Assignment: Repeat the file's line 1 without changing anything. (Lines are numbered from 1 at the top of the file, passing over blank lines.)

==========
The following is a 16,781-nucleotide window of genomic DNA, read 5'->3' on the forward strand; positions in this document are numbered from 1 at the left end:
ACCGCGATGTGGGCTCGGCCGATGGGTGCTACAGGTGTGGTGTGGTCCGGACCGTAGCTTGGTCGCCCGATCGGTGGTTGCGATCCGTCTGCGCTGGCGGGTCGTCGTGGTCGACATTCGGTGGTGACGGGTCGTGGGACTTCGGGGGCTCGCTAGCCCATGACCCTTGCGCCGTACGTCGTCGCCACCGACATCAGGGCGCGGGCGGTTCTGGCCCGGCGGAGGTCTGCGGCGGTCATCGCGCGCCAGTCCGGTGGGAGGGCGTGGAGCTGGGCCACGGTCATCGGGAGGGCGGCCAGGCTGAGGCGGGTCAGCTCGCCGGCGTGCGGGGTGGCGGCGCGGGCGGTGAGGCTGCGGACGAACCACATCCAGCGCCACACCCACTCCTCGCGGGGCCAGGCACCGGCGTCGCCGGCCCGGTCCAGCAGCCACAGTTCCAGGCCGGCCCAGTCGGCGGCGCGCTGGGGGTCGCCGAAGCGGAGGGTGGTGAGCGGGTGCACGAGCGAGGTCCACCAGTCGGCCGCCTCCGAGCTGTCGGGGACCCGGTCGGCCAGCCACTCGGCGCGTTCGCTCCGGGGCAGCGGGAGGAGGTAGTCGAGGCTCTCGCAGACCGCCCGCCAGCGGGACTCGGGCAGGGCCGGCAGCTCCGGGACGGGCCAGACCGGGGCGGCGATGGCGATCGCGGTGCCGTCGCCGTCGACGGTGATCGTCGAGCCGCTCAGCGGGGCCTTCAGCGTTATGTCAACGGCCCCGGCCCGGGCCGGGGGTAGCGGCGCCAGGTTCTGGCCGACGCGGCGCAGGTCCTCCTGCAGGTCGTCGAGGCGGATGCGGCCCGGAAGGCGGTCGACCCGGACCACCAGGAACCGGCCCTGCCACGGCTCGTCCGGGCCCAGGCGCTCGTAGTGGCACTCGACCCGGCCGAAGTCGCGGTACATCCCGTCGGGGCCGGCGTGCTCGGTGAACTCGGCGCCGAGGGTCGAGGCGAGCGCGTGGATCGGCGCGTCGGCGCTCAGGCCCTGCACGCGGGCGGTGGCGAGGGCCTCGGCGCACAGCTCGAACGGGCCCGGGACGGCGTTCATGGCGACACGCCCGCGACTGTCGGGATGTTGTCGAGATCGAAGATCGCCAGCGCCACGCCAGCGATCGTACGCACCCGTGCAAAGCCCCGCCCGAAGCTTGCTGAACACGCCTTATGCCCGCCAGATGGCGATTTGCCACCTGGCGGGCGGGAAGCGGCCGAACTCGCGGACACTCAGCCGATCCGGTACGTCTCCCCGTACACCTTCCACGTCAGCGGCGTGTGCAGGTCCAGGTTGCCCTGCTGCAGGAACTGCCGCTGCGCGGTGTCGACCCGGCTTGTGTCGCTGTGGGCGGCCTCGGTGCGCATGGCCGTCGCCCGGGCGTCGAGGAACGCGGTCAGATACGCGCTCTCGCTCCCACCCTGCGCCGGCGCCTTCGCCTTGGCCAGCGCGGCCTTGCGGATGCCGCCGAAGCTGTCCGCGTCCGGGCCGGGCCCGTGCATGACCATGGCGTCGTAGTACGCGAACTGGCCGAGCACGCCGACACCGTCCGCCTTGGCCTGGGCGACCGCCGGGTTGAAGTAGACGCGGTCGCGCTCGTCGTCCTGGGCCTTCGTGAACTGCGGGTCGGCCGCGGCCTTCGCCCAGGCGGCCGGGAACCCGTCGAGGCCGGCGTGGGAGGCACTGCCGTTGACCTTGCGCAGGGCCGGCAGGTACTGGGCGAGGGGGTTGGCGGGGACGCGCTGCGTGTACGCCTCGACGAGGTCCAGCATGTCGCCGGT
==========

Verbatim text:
The following is a 16,781-nucleotide window of genomic DNA, read 5'->3' on the forward strand; positions in this document are numbered from 1 at the left end: